Sadly we're a little too slow to make it into the front row for his new show, DIY Chef, but it turns out that he's got a more efficient system for sharing food across a large audience so it doesn't matter too much. The premise for this one is that Egg has been banished from his kitchen on medical advice, and has to stay in his garden shed to stop him from trying any more bizarre cooking experiments. You're ahead of me here, I can tell. Over the course of an hour, he demonstrates how to cook three full meals using only stuff you can find in a shed: poaching eggs with a wallpaper steamer, cutting pasta with a paper shredder, and cooking steak with a blow torch and a shovel. It's part stand-up comedy, part magic act, as the food turns out to be surprisingly edible - the steak had all gone by the time it was my turn, but I can certainly vouch for the excellence of his pasta. There are plenty of other digressions alongside the cooking, as Egg also gives us handy money-saving tips, reads from his poetry, and plugs the heavy metal band he hasn't got around to forming yet (though they already have a t-shirt). It's almost a disappointment afterwards when you go out into the Pleasassembellyballoon complex and find that all the food stalls are using boring old cooking methods, but it doesn't stop me from grabbing a Korean halloumi burger anyway.

What's the statute of limitations on a Brendon Burns show? He usually tries to throw in some sort of surprise at the climax, and then pleads with the audience not to spoil it for anyone else: so how much time has to pass before we can talk about it? For the purposes of this particular discussion, I'm going to say one year. So: last year, the best thing I saw at Edinburgh was Burns' show Dumb White Guy, which went on to tour the UK under the title Black Comedian. I mentioned in my review at the time that Burns was at that time heavily preoccupied with Australia's history of racism towards the Aborigines, and what he could do to close the chasm between them. I was very coy about the show's ending, but here comes the spoiler: Aboriginal comic Craig Quartermaine (who'd been mentioned in a few of Burns' anecdotes earlier in the show) came on to do a terrific ten minute set, and then revealed that he and Burns were going to be touring as a double act across Australia, to see how much it would freak people out.

One year later, that double act makes it back to Edinburgh for a show called Race Off. Given how much I loved last year's collaboration between the two, I was fascinated to hear what had happened to them since then. Unfortunately, we don't get as much of that as I'd like: they're assuming that most of the audience weren't there for the previous show, so far too much of this one involves repeating material from last year. There are some new anecdotes from their Australian tour, but for the most part it feels too much like Black Comedian: The Remix, rejigging familiar stuff rather than coming up with something entirely new. This might just be down to my own familiarity with Burns and Quartermaine's story, of course: it's possible that this may work better for you if you didn't see the show before. (You may also want to cross-reference Race Off with this recent podcast, which suggests that the format has changed quite a bit during the duration of the run.)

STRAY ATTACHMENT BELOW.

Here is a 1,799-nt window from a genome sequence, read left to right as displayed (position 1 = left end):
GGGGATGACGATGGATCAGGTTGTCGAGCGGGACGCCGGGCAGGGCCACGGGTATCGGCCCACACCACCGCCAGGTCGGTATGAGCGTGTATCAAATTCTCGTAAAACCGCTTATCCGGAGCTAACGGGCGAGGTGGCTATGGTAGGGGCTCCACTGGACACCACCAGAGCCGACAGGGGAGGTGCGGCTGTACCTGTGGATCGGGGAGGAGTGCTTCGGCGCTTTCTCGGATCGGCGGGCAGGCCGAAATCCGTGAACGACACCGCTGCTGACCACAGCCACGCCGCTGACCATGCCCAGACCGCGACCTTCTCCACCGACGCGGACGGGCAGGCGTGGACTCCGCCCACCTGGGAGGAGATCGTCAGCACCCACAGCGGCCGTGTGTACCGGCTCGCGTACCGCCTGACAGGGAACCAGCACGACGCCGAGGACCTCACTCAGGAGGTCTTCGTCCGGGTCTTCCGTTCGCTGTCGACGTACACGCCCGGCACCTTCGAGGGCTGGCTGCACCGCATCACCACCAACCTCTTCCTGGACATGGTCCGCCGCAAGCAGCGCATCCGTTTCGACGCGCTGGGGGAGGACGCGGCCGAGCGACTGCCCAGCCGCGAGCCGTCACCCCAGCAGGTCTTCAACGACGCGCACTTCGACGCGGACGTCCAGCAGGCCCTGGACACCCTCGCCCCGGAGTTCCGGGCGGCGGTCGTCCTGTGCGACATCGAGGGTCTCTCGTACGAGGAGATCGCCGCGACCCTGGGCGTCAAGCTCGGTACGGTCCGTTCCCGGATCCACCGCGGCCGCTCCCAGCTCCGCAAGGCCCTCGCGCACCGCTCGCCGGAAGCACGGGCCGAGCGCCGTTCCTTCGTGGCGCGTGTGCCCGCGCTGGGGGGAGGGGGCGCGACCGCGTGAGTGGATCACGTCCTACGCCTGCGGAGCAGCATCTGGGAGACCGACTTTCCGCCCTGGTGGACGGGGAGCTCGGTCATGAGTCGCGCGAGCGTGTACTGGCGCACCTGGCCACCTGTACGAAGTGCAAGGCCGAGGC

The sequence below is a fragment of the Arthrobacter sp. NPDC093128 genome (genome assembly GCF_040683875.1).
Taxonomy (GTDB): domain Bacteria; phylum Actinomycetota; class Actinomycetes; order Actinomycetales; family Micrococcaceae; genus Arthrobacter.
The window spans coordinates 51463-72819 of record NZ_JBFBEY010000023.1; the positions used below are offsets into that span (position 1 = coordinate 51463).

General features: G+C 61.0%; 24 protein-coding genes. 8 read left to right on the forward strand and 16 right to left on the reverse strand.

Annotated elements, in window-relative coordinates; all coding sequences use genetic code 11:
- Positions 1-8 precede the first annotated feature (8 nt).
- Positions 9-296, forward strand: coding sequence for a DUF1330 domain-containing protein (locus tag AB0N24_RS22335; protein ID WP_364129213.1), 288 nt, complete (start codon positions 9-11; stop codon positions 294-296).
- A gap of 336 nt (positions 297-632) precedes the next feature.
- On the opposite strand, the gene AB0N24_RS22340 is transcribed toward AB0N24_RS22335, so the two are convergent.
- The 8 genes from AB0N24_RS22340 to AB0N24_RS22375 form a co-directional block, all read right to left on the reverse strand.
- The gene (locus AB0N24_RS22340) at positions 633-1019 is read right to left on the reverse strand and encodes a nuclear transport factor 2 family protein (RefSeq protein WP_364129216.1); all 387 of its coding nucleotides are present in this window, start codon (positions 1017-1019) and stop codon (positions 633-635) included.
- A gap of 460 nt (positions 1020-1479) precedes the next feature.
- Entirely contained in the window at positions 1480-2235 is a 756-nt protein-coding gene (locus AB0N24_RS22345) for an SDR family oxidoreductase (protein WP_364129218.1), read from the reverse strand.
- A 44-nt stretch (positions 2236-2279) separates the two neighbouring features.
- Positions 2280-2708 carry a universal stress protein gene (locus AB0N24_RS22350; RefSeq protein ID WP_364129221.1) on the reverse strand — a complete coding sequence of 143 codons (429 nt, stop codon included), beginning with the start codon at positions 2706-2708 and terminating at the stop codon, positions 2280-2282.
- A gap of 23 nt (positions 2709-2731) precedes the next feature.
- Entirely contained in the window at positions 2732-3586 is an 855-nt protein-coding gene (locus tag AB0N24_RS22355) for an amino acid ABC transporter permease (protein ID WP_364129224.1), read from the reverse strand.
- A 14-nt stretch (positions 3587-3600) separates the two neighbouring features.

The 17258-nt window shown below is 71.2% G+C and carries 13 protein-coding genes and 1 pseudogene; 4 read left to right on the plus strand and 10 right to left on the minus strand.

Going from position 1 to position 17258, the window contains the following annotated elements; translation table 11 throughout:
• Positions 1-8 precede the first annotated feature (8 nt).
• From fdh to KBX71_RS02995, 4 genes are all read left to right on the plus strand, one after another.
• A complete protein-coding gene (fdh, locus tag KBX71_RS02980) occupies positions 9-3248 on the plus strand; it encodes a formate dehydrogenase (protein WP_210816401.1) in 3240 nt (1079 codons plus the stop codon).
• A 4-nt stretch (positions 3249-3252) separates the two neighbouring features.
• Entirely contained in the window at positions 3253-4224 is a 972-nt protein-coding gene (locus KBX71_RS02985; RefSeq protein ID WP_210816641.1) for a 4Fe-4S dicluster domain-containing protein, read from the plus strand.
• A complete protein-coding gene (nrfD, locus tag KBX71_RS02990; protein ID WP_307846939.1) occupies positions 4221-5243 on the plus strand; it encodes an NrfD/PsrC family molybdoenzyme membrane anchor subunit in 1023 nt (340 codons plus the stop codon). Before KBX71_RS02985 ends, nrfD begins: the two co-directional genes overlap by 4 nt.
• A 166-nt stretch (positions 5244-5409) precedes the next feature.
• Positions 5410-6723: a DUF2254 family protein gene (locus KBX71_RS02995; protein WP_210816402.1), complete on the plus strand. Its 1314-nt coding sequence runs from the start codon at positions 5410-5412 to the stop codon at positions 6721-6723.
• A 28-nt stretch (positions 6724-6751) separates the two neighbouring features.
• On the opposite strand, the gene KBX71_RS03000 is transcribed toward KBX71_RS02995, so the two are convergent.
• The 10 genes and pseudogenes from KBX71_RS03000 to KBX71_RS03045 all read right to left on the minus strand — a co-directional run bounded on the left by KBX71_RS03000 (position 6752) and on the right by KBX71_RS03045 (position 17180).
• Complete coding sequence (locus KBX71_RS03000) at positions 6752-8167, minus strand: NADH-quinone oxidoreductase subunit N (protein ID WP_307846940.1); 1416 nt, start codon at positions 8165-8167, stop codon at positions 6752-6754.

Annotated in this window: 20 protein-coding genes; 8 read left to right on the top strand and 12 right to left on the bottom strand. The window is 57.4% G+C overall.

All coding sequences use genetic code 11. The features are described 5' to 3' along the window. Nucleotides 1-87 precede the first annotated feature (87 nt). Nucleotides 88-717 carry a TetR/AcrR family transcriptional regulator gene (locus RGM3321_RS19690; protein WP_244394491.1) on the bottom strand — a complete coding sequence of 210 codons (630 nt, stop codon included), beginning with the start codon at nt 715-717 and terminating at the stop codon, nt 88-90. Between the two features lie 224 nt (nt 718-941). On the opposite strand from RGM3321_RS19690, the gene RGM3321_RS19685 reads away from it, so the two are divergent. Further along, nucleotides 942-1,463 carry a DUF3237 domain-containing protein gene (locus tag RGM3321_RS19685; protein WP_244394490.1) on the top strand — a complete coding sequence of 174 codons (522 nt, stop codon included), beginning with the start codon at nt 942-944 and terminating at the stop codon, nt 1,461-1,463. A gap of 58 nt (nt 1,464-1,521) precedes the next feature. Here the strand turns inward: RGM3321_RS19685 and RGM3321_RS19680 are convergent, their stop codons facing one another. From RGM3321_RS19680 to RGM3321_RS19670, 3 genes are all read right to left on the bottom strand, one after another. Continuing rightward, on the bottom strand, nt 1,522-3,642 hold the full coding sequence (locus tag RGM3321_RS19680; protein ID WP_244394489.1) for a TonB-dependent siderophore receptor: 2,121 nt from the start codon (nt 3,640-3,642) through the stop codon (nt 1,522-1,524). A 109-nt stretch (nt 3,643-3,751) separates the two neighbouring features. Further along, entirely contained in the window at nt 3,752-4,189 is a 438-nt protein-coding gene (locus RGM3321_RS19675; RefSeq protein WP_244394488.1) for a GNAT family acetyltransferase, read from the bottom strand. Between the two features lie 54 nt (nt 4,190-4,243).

Nicole Smit with Blueswater. She was wearing a much longer dress when we saw her.You know how it usually works: we go to see Mervyn Stutter early in the week, in the hope that it'll give us a couple of recommendations for shows that we wouldn't have considered otherwise. Last Sunday's Stutter had two highlights for me - Gary Delaney's stand-up, and Nicole Smit's blues songs. By now, of course, we're sufficiently late into the week that free slots are at a premium - at one point today, I consider getting a t-shirt made up with the slogan I'm Going Home Tomorrow, There's No Point In Giving Me Your Fliers. So we reluctantly decide that we'll have to try and catch Delaney next time he's passing through London, and instead plump for Nicole Smit and Queens Of The Blues.

In fact, calling it Nicole Smit's show isn't quite correct. This is just one of ten shows on the Fringe this year involving blues band The Blueswater, performing in various permutations with an assortment of guests. At this specific one, Smit tells the stories and sings the songs of a dozen or so lesser-known female blues singers, including Nina Simone (okay, hardly lesser-known, but she only recorded one blues album) and Wanda Jackson (whose classic Fujiyama Mama topped the Japanese charts for six months, despite the spectacular tastelessness of its central atomic bomb metaphor, which is presumably why Frank Chickens enjoyed covering it as well). Having already seen Smit do a couple of these numbers on Sunday, it's no surprise at how well she belts them out: the big surprise is The Blueswater, who've expanded since Stutter from a three-piece to a six-piece. The addition of drums and a couple of guitars fills out the sound enormously, and makes for a ferociously entertaining hour of music. Thanks, Merv.

We grab an excellent late dinner at Mother India Cafe, and then meet up with most of the rest of the Pals for our final show of the day: and like George Egg, it's a chance to see a full-length performance from someone we've only previously encountered in a short slot on a mixed bill. I mentioned yesterday how The BBG and I are occasional visitors to the Good Ship comedy club in Kilburn: well, they had a special show for Halloween last year with Andrew O'Neill headlining (who else?) and a spectacular appearance by Will Seaward in support. I have to admit I was a wee bit drunk by the time Seaward came on stage, and have an actual physical sense memory of giggling constantly at his overripe ghost stories, rather than remembering any of the individual lines.

He's here at Edinburgh in a perfect midnight slot, with a show called Will Seaward's Spooky Midnight Ghost Stories IV, which suggests that we've caught up with him a little bit late. If you've not seen him before, it takes a bit of time to tune into his wavelength: gloriously daft tales of terror, told in a booming voice that's reminiscent of Brian Blessed with all of the self-doubt removed. It's the mixture of surrealism and overconfidence that makes him so hilarious, and probably explains why the extended story of the first half is the best part of the show: when he's performing a seance with audience members or reading a poem, the energy level drops below those dizzy heights, and a drop in energy isn't really what you want this late at night. Still, as one of the few late shows on the Fringe that doesn't require you to leave your brain in the cloakroom, you have to applaud it.